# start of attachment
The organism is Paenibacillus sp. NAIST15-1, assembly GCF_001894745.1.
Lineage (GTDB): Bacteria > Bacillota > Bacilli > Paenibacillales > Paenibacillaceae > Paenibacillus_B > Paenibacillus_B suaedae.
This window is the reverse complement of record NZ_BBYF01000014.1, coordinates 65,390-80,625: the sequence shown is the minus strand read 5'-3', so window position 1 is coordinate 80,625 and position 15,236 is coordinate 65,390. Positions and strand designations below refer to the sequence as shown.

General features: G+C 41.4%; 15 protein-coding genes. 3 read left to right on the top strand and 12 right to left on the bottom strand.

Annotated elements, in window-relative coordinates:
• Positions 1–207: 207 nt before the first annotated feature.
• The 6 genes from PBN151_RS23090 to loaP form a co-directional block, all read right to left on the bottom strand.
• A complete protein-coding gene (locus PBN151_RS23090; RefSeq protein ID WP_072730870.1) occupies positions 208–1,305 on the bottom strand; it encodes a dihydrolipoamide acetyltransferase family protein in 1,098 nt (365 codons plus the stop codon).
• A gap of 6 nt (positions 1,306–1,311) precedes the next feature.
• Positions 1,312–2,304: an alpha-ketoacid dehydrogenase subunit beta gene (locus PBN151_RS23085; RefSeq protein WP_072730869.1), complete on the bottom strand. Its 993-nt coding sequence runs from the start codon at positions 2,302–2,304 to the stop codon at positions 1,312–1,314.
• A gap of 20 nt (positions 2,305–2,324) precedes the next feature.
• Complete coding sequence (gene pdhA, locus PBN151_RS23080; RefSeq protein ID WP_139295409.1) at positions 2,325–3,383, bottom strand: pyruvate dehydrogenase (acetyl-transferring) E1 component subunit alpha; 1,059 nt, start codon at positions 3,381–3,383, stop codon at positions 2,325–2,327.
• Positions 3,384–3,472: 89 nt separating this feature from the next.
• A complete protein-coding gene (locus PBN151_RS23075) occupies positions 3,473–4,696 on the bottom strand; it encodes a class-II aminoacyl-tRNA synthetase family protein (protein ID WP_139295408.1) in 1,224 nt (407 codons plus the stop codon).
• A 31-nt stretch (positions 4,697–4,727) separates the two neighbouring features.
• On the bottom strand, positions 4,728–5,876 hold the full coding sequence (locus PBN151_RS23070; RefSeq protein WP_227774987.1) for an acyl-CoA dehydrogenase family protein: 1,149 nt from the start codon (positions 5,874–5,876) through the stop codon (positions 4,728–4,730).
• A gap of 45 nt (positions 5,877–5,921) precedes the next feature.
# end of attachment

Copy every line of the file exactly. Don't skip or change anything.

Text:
The organism is Paenibacillus sp. NAIST15-1, assembly GCF_001894745.1.
Lineage (GTDB): Bacteria > Bacillota > Bacilli > Paenibacillales > Paenibacillaceae > Paenibacillus_B > Paenibacillus_B suaedae.
This window is the reverse complement of record NZ_BBYF01000014.1, coordinates 65,390-80,625: the sequence shown is the minus strand read 5'-3', so window position 1 is coordinate 80,625 and position 15,236 is coordinate 65,390. Positions and strand designations below refer to the sequence as shown.

General features: G+C 41.4%; 15 protein-coding genes. 3 read left to right on the top strand and 12 right to left on the bottom strand.

Annotated elements, in window-relative coordinates:
• Positions 1–207: 207 nt before the first annotated feature.
• The 6 genes from PBN151_RS23090 to loaP form a co-directional block, all read right to left on the bottom strand.
• A complete protein-coding gene (locus PBN151_RS23090; RefSeq protein ID WP_072730870.1) occupies positions 208–1,305 on the bottom strand; it encodes a dihydrolipoamide acetyltransferase family protein in 1,098 nt (365 codons plus the stop codon).
• A gap of 6 nt (positions 1,306–1,311) precedes the next feature.
• Positions 1,312–2,304: an alpha-ketoacid dehydrogenase subunit beta gene (locus PBN151_RS23085; RefSeq protein WP_072730869.1), complete on the bottom strand. Its 993-nt coding sequence runs from the start codon at positions 2,302–2,304 to the stop codon at positions 1,312–1,314.
• A gap of 20 nt (positions 2,305–2,324) precedes the next feature.
• Complete coding sequence (gene pdhA, locus PBN151_RS23080; RefSeq protein ID WP_139295409.1) at positions 2,325–3,383, bottom strand: pyruvate dehydrogenase (acetyl-transferring) E1 component subunit alpha; 1,059 nt, start codon at positions 3,381–3,383, stop codon at positions 2,325–2,327.
• Positions 3,384–3,472: 89 nt separating this feature from the next.
• A complete protein-coding gene (locus PBN151_RS23075) occupies positions 3,473–4,696 on the bottom strand; it encodes a class-II aminoacyl-tRNA synthetase family protein (protein ID WP_139295408.1) in 1,224 nt (407 codons plus the stop codon).
• A 31-nt stretch (positions 4,697–4,727) separates the two neighbouring features.
• On the bottom strand, positions 4,728–5,876 hold the full coding sequence (locus PBN151_RS23070; RefSeq protein WP_227774987.1) for an acyl-CoA dehydrogenase family protein: 1,149 nt from the start codon (positions 5,874–5,876) through the stop codon (positions 4,728–4,730).
• A gap of 45 nt (positions 5,877–5,921) precedes the next feature.